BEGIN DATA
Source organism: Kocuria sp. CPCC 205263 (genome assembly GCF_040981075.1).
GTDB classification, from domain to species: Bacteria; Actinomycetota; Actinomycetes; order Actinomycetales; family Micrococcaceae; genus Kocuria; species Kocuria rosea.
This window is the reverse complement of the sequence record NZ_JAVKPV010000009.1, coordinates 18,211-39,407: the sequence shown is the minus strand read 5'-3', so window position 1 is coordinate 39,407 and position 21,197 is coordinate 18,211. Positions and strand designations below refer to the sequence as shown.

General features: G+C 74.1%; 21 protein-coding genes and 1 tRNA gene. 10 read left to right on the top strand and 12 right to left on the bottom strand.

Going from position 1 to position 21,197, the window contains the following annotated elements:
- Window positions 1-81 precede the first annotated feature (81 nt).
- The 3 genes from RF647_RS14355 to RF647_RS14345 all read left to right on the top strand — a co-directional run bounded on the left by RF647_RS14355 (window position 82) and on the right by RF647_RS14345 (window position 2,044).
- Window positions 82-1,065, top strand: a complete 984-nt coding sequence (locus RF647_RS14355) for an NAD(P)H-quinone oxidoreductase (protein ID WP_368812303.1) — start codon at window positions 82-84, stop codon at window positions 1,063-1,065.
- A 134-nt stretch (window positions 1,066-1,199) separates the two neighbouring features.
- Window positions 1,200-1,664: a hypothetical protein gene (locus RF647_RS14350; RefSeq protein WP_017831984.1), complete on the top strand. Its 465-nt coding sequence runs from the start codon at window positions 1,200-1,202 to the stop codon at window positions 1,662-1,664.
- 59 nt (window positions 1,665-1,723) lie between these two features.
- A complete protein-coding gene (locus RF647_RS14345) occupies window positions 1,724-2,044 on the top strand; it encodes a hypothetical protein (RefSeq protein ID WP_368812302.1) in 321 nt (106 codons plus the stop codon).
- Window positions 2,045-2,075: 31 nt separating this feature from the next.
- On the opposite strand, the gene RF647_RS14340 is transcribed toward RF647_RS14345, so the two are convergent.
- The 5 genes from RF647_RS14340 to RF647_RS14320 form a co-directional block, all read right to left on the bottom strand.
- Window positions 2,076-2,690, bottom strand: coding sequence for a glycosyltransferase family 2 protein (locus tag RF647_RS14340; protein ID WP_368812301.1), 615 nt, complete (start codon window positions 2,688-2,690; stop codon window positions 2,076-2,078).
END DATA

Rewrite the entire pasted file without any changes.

Source organism: Kocuria sp. CPCC 205263 (genome assembly GCF_040981075.1).
GTDB classification, from domain to species: Bacteria; Actinomycetota; Actinomycetes; order Actinomycetales; family Micrococcaceae; genus Kocuria; species Kocuria rosea.
This window is the reverse complement of the sequence record NZ_JAVKPV010000009.1, coordinates 18,211-39,407: the sequence shown is the minus strand read 5'-3', so window position 1 is coordinate 39,407 and position 21,197 is coordinate 18,211. Positions and strand designations below refer to the sequence as shown.

General features: G+C 74.1%; 21 protein-coding genes and 1 tRNA gene. 10 read left to right on the top strand and 12 right to left on the bottom strand.

Going from position 1 to position 21,197, the window contains the following annotated elements:
- Window positions 1-81 precede the first annotated feature (81 nt).
- The 3 genes from RF647_RS14355 to RF647_RS14345 all read left to right on the top strand — a co-directional run bounded on the left by RF647_RS14355 (window position 82) and on the right by RF647_RS14345 (window position 2,044).
- Window positions 82-1,065, top strand: a complete 984-nt coding sequence (locus RF647_RS14355) for an NAD(P)H-quinone oxidoreductase (protein ID WP_368812303.1) — start codon at window positions 82-84, stop codon at window positions 1,063-1,065.
- A 134-nt stretch (window positions 1,066-1,199) separates the two neighbouring features.
- Window positions 1,200-1,664: a hypothetical protein gene (locus RF647_RS14350; RefSeq protein WP_017831984.1), complete on the top strand. Its 465-nt coding sequence runs from the start codon at window positions 1,200-1,202 to the stop codon at window positions 1,662-1,664.
- 59 nt (window positions 1,665-1,723) lie between these two features.
- A complete protein-coding gene (locus RF647_RS14345) occupies window positions 1,724-2,044 on the top strand; it encodes a hypothetical protein (RefSeq protein ID WP_368812302.1) in 321 nt (106 codons plus the stop codon).
- Window positions 2,045-2,075: 31 nt separating this feature from the next.
- On the opposite strand, the gene RF647_RS14340 is transcribed toward RF647_RS14345, so the two are convergent.
- The 5 genes from RF647_RS14340 to RF647_RS14320 form a co-directional block, all read right to left on the bottom strand.
- Window positions 2,076-2,690, bottom strand: coding sequence for a glycosyltransferase family 2 protein (locus tag RF647_RS14340; protein ID WP_368812301.1), 615 nt, complete (start codon window positions 2,688-2,690; stop codon window positions 2,076-2,078).